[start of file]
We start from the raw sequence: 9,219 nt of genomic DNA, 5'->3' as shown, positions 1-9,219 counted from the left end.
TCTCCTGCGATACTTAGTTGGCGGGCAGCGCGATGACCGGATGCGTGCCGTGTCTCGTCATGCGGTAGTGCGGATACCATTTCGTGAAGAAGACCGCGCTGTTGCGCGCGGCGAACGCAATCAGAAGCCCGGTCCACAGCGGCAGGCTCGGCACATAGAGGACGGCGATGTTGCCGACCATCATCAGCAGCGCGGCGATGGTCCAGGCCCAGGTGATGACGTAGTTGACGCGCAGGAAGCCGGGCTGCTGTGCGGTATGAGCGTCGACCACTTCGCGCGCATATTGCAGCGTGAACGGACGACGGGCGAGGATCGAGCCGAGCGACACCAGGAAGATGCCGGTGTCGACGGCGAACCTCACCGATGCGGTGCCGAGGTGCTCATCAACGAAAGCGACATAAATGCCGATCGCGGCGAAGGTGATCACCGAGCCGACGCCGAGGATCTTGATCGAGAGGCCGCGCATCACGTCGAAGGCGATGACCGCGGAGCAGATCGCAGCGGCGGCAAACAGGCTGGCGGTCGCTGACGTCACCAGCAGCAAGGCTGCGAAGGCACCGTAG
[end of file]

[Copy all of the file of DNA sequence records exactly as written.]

We start from the raw sequence: 9,219 nt of genomic DNA, 5'->3' as shown, positions 1-9,219 counted from the left end.
TCTCCTGCGATACTTAGTTGGCGGGCAGCGCGATGACCGGATGCGTGCCGTGTCTCGTCATGCGGTAGTGCGGATACCATTTCGTGAAGAAGACCGCGCTGTTGCGCGCGGCGAACGCAATCAGAAGCCCGGTCCACAGCGGCAGGCTCGGCACATAGAGGACGGCGATGTTGCCGACCATCATCAGCAGCGCGGCGATGGTCCAGGCCCAGGTGATGACGTAGTTGACGCGCAGGAAGCCGGGCTGCTGTGCGGTATGAGCGTCGACCACTTCGCGCGCATATTGCAGCGTGAACGGACGACGGGCGAGGATCGAGCCGAGCGACACCAGGAAGATGCCGGTGTCGACGGCGAACCTCACCGATGCGGTGCCGAGGTGCTCATCAACGAAAGCGACATAAATGCCGATCGCGGCGAAGGTGATCACCGAGCCGACGCCGAGGATCTTGATCGAGAGGCCGCGCATCACGTCGAAGGCGATGACCGCGGAGCAGATCGCAGCGGCGGCAAACAGGCTGGCGGTCGCTGACGTCACCAGCAGCAAGGCTGCGAAGGCACCGTAG